Objective: The purpose of this project was to evaluate the content, appropriateness, understandability and usability of the smartphone app among a sample of college students
Methods: An online survey using the Qualtrics platform was designed to illicit feedback regarding the app from college students. Participants were recruited via in person events at local college, university and community events, as well as online via social media. Descriptive and comparative analysis was completed using SPSS Version 23.
Findings: In total, 49 college students completed survey measures. The majority were female (n=41, 83.7%), white (n=34, 69.4%) and non-Hispanic (n=41, 83.7%). Age ranged from 18-29, with a median age of 22. Approximately half of participants attended 4 year colleges or universities (n=26, 53.1%) while the other 46.9% attended a 2 year college or trade school. Participants rated the app highly (>4 on a 5 point scale) on ease of use, design and understandability. They rated the overall relevance of the app slightly lower (3.91). Of the specific content sections, participants rated the usefulness of the section titled, “What if I have been forced to have sex” the lowest (3.98) and “What if I am concerned about a friend” the highest (4.18). Embedded resources in the app included local and national hotline numbers, all of which were rated more highly than specific content sections related to having experienced physical or sexual violence. Differences were noted in usefulness ratings between males and female students with female students rating certain resources as more useful than their male counterparts. A similar trend was noted with students at 2-year institutions rating certain resources (GPS directions to the hospital, Medical and STI care) more highly than students at 4-year institutions.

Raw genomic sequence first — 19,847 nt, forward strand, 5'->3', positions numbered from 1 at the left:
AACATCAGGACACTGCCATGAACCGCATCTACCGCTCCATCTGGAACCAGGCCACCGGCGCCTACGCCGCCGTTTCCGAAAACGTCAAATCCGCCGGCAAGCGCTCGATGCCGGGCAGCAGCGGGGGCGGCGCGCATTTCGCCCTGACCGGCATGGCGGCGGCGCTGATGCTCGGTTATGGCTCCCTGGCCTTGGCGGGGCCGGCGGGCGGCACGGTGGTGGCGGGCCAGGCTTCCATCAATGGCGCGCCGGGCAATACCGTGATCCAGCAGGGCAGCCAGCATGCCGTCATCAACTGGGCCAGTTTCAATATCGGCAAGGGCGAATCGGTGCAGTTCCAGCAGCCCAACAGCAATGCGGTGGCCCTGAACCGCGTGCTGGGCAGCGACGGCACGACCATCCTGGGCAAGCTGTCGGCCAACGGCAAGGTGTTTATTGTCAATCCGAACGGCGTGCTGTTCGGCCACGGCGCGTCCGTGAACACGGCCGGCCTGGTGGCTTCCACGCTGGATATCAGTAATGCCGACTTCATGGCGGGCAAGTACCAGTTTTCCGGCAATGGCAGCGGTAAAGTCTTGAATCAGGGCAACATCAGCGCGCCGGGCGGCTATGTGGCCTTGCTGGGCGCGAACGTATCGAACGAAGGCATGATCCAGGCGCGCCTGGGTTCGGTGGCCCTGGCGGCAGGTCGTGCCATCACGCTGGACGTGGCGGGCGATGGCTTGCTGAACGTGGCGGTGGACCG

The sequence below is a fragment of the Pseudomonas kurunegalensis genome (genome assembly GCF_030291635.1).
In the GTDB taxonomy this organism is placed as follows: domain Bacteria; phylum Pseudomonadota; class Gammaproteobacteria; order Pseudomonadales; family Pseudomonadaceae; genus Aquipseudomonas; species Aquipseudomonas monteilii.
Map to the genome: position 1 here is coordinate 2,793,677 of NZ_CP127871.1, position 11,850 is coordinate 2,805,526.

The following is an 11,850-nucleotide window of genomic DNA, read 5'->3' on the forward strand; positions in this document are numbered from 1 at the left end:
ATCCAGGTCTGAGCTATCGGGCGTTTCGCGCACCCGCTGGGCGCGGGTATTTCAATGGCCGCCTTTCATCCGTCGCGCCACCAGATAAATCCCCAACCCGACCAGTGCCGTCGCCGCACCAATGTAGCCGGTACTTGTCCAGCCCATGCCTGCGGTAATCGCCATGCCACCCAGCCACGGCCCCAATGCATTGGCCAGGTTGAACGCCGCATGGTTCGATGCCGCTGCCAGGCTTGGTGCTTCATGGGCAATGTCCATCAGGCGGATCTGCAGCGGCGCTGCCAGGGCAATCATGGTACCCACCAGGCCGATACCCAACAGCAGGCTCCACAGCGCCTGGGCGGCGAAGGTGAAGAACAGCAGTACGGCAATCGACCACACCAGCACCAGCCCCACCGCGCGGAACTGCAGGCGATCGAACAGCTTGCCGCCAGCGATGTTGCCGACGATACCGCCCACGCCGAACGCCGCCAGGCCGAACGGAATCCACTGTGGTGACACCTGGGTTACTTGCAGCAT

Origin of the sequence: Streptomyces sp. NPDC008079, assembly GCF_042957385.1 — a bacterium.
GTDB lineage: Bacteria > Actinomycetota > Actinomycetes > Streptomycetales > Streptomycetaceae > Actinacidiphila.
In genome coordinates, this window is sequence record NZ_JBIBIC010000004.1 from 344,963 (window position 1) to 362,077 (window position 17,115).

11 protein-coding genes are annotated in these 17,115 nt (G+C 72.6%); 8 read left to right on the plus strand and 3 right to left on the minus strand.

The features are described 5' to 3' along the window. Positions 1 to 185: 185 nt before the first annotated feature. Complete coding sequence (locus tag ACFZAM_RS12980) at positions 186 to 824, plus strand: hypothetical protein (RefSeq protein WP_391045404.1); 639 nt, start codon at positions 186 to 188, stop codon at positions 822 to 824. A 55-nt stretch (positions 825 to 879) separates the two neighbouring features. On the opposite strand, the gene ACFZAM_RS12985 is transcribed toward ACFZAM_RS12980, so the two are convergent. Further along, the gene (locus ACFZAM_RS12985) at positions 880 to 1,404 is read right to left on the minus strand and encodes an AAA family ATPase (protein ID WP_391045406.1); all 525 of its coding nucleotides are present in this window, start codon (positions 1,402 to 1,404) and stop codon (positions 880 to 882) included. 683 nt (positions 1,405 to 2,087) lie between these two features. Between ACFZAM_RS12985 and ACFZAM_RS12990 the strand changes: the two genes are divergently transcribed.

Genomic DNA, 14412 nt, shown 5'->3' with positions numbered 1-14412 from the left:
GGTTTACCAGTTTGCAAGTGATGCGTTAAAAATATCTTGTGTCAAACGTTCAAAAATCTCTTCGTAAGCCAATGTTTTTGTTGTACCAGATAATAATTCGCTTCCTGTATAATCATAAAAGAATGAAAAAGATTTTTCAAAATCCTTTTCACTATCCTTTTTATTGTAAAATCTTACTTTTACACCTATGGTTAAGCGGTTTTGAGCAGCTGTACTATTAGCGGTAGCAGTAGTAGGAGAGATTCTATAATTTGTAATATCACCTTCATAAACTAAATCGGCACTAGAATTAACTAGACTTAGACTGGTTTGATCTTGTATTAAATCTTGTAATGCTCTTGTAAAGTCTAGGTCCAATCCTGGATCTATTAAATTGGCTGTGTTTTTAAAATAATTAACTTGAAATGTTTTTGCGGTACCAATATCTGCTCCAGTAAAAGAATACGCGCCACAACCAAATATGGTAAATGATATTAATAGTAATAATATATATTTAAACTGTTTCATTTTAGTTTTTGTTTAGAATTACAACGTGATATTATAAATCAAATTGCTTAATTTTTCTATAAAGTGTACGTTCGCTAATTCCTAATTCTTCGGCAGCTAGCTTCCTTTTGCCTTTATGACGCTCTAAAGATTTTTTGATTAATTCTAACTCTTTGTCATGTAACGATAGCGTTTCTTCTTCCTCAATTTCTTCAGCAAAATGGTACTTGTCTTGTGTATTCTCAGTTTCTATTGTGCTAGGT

Implications: Our findings are consistent with research showing the potential usefulness of a smartphone app for sharing health related information, however they also highlight the challenge of engaging college students in efforts to prevent and respond to dating and sexual violence. Despite growing policy and media attention, students rated the relevance of sexual violence information to themselves and their peers less high than they rated the individual content aspects of the app.